These are some of the principles used in the 28-day program inside my book – Starting Tomorrow: Get Stuff Done & Have More Fun!  To learn more, click the link that says "book" and sign up for my email list to get Part One: She Blinded Me with Science: - for FREE!

ADHD and Procrastination Talk in Torrance on 6/4/15

If you are local (Southern California), please join me in Torrance, CA at the CHADD South Bay Chapter meeting. I will be presenting on my favorite topic: Procrastination!

Date: Thursday June 4, 2015

Time: 6:45pm-9:00pm

Cost: FREE/Donation

Location

Providence Little Company of Mary Hospital

Del E. Webb Center for Health Education Building,

2nd Floor Conference Room

4101 Torrance Blvd

Torrance, CA 90505

Topic: Adult ADHD and Procrastination

Speaker: Kim Kensington, Psy.D.

Overview:

The challenges of starting, continuing and finishing projects and tasks are magnified when you throw ADHD into the mix and therefore benefit from a different approach.  With a light-hearted and informal style, Dr. Kensington will address how to identify what may be getting in your way, including executive function issues that may be masquerading as procrastination, and will offer ADHD-friendly strategies for navigating these obstacles so you can get more done in less time.

 

Here's what the Chapter announcement says:

"We all procrastinate. If we don't want to do something, many of us will simply put it off to do tomorrow or later, when we are feeling less stressed and less overwhelmed with other responsibilities. Or we might simply wait until we have more energy to tackle the task on a new day. Problems can begin to occur, however, if you find that you are putting off and avoiding tasks again and again and again. "Tomorrow" never comes. Many adults with ADHD struggle with "chronic" procrastination. Procrastination can cause problems at work when job responsibilities are not completed or are done at the last minute. Procrastination can cause problems in relationships. When you continue to procrastinate, your family and friends often feel that they are unimportant to you. Procrastination causes financial stress at home when bills are paid late.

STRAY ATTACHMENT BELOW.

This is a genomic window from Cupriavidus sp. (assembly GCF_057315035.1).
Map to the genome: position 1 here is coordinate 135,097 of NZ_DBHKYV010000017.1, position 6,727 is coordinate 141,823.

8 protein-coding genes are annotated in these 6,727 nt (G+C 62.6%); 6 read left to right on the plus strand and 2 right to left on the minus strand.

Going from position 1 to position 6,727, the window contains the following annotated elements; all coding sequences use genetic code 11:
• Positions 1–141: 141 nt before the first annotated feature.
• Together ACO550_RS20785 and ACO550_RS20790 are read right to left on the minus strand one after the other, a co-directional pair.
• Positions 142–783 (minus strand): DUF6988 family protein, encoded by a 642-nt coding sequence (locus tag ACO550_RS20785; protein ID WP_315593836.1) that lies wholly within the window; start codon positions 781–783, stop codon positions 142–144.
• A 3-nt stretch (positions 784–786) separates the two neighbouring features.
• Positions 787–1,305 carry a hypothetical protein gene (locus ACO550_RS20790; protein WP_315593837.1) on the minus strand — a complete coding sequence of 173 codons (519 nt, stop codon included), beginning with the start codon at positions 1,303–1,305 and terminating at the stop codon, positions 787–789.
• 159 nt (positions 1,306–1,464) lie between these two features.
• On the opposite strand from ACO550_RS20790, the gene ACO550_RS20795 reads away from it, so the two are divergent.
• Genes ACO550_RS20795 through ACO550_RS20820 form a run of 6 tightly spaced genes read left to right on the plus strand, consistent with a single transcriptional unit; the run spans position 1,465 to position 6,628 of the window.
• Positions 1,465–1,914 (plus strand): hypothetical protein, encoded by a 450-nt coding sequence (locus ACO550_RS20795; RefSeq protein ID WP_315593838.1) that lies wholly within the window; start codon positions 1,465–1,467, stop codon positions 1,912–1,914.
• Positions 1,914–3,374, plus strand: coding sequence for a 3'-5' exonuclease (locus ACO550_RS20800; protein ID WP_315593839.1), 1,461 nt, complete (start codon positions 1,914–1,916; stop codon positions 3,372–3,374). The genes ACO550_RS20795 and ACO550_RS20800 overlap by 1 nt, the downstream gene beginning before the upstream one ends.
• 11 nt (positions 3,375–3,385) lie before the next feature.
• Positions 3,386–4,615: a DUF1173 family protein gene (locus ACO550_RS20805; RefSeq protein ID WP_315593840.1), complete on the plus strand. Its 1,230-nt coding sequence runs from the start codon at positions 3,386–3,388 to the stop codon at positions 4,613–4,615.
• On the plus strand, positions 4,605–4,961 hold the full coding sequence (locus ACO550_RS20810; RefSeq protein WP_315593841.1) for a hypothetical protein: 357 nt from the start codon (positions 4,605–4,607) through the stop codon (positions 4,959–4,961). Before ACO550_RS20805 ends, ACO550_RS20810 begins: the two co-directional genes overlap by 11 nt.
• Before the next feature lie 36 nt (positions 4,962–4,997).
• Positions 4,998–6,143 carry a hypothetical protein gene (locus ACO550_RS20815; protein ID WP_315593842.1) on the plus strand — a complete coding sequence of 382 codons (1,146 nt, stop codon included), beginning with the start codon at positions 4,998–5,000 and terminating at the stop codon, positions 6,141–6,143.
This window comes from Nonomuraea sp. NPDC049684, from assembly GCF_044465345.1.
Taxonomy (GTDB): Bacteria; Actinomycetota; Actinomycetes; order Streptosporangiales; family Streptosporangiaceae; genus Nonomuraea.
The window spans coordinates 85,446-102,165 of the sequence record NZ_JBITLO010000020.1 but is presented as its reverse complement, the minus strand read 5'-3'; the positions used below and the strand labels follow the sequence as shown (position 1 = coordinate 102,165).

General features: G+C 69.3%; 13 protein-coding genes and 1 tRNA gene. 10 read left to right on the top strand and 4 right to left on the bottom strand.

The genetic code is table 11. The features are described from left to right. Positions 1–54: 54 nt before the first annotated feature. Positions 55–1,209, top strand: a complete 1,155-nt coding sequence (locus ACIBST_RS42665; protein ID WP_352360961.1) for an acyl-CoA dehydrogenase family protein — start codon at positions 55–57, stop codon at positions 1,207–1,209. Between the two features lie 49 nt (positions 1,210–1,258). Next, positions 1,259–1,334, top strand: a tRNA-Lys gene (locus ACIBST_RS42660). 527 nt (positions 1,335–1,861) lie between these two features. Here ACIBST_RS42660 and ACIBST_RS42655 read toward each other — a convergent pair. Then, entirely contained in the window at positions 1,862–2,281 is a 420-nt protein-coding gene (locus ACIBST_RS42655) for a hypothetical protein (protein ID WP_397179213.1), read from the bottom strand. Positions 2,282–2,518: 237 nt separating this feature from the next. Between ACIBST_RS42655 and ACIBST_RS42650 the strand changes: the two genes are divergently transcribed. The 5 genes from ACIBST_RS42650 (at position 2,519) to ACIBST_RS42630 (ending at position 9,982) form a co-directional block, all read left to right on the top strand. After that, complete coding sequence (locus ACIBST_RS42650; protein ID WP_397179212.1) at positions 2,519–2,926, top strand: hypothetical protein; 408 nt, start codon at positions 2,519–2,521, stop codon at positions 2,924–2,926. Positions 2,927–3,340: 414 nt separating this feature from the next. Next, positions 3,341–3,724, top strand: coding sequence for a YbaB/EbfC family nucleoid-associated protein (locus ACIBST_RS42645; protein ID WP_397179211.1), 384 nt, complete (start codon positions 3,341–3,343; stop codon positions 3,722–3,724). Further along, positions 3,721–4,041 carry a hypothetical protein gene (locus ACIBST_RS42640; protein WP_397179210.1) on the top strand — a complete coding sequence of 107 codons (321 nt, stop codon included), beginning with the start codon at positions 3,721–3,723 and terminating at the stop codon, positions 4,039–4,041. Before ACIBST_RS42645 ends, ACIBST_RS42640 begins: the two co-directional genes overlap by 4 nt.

For an adult with ADHD/ADD just getting started on a task can be difficult, particularly if the task is mundane or boring. If you are easily distracted by outside stimuli, as well as internal thoughts, it can be hard just to get started. Adults with ADHD often feel paralyzed and overwhelmed, have an impaired sense of time, have problems with organization, cannot sustain attention because their mind wanders, and are afraid to fail. Luckily, there are strategies that can help overcome chronic procrastination."